A generalization is a claim of the form:

(1) All A’s are B’s.

A generalization about generalizations is thus a claim of the form:

(2) All generalizations are B.

Some generalizations about generalizations are true. For example:

(3) All generalizations are generalizations.

and some generalizations about generalizations are false. For example:

(4) All generalizations are false.

In order to see that (4) is false, we could just note that (3) is a counterexample to (4). The following argument is a bit more interesting, however.

Proof: Assume that sentence (4) is true. Then, given what (4) says, all generalizations are false. But (4) is a generalization, so (4) must be false, making (4) both true and false. Contradiction. So (4) can’t be true, and hence must be false.

(4) has an interesting property, however. Although, as we have seen, not all generalizations are false, and hence (4) fails to be true, it is itself a false generalization, and hence is a *supporting instance* of (4). In other words, since (4) is false, the existence of (4) provides some small amount of positive evidence in favor of the truth of (4), even if, in the end, our proof of (4)’s falsity trumps this small bit of defeasible evidence.

Thus, we can introduce the following terminology. A generalization about generalizations of the form:

(5) All generalizations are B.

is a self-supporting generalization if it in fact has property B – that is, if it has the property that it ascribes to all generalizations (regardless of whether all other generalizations have this property, and thus regardless of whether the generalization in question is itself true or false). In short, a generalization about generalizations is self-supporting if it has the property that it says all generalizations have.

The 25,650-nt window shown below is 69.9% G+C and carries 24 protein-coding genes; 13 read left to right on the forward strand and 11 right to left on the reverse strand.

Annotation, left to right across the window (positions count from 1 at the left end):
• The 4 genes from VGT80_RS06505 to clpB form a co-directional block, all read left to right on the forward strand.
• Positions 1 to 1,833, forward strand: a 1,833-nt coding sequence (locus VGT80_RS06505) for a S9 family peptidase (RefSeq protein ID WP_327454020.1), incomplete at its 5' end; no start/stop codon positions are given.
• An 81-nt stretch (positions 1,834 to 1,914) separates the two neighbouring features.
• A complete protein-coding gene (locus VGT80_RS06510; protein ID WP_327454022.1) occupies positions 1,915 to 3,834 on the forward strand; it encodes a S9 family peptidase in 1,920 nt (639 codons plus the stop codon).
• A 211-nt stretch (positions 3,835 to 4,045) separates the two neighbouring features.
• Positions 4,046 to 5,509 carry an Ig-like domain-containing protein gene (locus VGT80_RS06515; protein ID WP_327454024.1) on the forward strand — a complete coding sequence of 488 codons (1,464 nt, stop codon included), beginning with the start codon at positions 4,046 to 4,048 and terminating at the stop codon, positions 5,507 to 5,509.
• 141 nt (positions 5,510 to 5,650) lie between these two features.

It is easy to show that any true generalization about generalizations will be self-supporting (proof left to the reader). But false generalizations might be self-supporting, like (4) above, or they might not. For example:

(6) All generalizations are true.

is false, since (4) is false, and hence a counterexample to (6). But it is not self-supporting, since it would have to be true to be self-supporting.

To obtain the paradox promised in the title of this post, we need only consider:

(7) All generalizations are not self-supporting.

Note that we could express this a bit more colloquially as “No generalizations are self-supporting.”

Now, (7) is clearly false, since we have already seen an instance of a self-supporting generalization. But is (7) self-supporting? As the reader has no doubt guessed, there is no coherent answer to this question:

Proof of Contradiction: (7) is either self-supporting, or it is not self-supporting.

Case 1: Assume that (7) is self-supporting. If (7) is self-supporting, then it has the property that (7) says all generalizations have. (7) says that all generalizations are not self-supporting. So (7) is not self-supporting after all. Contradiction.

Case 2: Assume that (7) is not self-supporting. But (7) says that all generalizations are not self-supporting. So (7) has the property that (7) says all propositions have. So (7) is self-supporting after all. Contradiction.

Note that this paradox, unlike the Liar paradox (“This sentence is false”) does not involve any problems with regard to determining the truth-value of (7). As we have already noted, we can straightforwardly observe that (7) is false. The paradox arises instead with regard to whether (7) has the rather more esoteric property of being self-supporting. It turns out that (7) has this property if and only if it doesn’t.

Note that this is exactly isomorphic to the Grelling–Nelson paradox

[…] the self-referential sentences discussed here, here, and here is that determining whether a particular self-referential sentence is true or false […]